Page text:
TESOL Standard 3.C

Artifact: Slideshow

Standard 3.cUsing Resources and Technology Effectively in ESL and Content Instruction

Candidates are familiar with a wide range of standards-based materials, resources, and technologies, and choose, adapt, and use them in effective ESL and content teaching.

The artifact I chose for Standard 3.C was a slideshow that was rich in visuals and student-led activities based in Google Classroom. In this lesson, along with visuals, students were able to process the topic aurally in their own Google Classroom page. This artifact demonstrates my skill in assisting students in learning how to use technological resources for their own academic purposes. I find it necessary to use visuals and technology-based components in my lessons because my ELLs are very interested in social media. By acknowledging their technological savvy, I am able to teach them in a more productive way.

It is often challenging to teach ELLs concepts and ideas that are based in cultures distinctly different from their own. The artifact I chose was part of a unit on mythology, and I would often prod my students to try to sound out words that were mystifying even to my native speakers. With the aid of audio, my ELLs were able to hear the word spoken and, with their own Google Classroom page, practice speaking independently. By allowing students to educate themselves, I am demonstrating my proficiency at using a variety of resources  to obtain materials that promote language, literacy, and content development in English and, when possible, the students’ home languages.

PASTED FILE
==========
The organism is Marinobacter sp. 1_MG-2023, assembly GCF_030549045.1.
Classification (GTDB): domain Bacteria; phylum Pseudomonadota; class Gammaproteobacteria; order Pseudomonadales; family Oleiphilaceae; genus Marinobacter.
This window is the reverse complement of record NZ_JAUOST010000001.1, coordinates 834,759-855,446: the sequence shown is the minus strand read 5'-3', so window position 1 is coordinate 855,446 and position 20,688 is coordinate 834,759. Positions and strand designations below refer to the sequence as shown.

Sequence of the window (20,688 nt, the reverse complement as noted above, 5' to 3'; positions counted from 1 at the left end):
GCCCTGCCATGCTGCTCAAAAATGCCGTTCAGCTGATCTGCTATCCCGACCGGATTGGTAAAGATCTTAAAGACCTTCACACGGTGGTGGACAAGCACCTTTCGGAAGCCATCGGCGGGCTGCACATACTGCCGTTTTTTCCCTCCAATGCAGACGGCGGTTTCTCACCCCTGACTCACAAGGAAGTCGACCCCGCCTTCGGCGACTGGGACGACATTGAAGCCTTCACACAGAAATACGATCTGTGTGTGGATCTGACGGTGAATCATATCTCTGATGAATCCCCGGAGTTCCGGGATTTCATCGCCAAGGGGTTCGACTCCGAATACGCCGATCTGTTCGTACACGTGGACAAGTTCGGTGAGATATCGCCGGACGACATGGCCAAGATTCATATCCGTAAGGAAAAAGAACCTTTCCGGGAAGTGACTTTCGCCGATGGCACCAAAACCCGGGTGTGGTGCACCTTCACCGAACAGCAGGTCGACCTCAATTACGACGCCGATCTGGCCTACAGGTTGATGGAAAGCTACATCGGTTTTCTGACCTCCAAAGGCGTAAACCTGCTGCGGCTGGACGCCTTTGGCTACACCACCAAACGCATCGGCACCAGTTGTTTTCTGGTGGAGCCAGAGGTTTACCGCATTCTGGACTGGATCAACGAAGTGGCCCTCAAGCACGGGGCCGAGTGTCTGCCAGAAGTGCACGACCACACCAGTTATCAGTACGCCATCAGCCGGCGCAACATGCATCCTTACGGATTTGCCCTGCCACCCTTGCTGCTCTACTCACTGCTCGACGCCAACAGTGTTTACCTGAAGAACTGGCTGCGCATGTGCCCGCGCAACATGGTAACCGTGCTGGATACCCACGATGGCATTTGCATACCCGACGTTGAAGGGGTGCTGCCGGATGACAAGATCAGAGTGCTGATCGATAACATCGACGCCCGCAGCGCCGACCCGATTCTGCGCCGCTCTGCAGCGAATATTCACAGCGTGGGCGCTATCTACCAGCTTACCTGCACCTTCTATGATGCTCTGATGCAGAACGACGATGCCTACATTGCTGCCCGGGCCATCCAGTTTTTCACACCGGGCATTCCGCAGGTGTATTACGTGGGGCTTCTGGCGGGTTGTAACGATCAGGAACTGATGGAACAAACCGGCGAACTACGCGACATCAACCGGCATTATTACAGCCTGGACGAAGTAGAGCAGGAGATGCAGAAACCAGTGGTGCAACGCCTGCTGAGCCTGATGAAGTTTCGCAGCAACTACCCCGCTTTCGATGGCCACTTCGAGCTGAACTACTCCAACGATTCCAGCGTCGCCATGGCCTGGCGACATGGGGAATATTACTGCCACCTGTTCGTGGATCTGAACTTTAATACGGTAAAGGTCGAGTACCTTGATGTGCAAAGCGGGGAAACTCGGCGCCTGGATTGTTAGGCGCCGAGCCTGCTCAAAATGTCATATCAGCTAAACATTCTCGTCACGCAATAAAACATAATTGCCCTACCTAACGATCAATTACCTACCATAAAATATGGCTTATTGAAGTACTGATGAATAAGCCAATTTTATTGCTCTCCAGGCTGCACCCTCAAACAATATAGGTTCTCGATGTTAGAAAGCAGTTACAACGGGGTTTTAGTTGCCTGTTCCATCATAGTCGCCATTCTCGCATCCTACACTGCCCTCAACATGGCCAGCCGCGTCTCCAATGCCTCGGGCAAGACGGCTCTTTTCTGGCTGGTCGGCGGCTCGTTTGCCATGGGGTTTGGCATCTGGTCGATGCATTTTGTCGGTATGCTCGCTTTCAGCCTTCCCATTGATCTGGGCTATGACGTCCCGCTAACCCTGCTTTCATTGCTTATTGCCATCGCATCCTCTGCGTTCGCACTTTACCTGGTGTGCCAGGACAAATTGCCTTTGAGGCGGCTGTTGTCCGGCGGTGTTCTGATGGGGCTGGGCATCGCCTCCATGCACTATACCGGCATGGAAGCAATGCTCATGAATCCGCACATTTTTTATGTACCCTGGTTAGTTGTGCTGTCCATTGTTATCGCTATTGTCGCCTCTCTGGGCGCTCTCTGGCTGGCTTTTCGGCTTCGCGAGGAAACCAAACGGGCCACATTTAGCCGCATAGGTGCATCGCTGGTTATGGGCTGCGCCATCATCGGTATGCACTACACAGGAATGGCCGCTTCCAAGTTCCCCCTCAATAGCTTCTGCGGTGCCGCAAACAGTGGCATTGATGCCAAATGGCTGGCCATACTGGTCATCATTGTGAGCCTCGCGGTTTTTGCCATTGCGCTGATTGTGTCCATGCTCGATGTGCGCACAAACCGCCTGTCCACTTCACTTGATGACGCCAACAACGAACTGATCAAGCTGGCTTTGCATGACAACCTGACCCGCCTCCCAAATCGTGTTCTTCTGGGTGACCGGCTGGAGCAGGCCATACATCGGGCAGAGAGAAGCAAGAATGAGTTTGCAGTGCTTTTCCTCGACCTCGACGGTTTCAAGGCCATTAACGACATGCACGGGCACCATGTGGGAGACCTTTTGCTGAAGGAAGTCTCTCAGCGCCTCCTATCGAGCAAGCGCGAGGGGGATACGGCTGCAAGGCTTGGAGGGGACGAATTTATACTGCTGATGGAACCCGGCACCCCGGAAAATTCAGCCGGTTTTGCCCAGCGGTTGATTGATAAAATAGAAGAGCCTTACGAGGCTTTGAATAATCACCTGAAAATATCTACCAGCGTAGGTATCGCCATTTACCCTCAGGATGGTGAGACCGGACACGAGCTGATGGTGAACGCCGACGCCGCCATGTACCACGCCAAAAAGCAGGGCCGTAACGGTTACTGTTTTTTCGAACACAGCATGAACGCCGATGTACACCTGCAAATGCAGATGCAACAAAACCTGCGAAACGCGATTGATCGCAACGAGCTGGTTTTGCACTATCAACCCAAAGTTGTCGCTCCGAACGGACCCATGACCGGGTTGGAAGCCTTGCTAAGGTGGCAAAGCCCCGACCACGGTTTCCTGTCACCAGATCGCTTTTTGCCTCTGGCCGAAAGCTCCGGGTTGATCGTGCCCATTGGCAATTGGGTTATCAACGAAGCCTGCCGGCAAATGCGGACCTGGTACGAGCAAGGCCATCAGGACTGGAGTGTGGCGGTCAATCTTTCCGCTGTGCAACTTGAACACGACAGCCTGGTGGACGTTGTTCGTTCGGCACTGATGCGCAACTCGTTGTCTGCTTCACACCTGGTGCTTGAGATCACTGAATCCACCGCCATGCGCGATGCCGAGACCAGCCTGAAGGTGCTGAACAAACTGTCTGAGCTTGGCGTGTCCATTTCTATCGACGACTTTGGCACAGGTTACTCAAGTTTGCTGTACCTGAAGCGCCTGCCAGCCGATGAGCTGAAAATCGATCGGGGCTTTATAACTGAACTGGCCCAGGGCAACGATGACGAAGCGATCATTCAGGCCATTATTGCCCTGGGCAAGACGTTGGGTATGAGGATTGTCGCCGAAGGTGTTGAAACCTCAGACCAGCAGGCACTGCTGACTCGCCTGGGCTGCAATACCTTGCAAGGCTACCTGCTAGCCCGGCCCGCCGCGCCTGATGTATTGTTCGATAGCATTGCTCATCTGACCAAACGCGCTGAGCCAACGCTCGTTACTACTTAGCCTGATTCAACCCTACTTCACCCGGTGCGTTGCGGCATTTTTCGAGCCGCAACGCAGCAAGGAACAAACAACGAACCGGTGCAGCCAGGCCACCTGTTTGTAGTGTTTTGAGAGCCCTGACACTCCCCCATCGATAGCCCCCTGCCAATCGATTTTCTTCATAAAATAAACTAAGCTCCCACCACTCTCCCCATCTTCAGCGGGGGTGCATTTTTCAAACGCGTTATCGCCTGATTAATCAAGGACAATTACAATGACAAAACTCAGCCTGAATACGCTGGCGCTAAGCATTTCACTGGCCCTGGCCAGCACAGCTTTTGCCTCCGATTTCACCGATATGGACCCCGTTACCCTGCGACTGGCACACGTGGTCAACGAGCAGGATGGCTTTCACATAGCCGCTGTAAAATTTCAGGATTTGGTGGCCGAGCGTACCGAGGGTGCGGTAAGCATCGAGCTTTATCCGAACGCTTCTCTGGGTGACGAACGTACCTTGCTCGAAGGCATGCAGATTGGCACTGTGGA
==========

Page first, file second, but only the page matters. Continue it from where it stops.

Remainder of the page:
In addition, this particular artifact matched my teaching disposition, in that I prefer to be more of a facilitator rather than a lecturer. By using visuals and self-directed learning, my ELLs have more of an opportunity to discover ideas on their own. And more importantly, they can build self-confidence which is transferrable to other aspects of their education.

One area I would like to improve in regards to this standard is allowing students to assess themselves using the technology. I often find myself using either paper-based rubrics or nonverbal gestures such as Fist to Five or Thumbs-Up/Thumbs-Down as a self-assessment. In the future, I would like to use more kinesthetically-based assessments or use Plickers as a way to measure comprehension.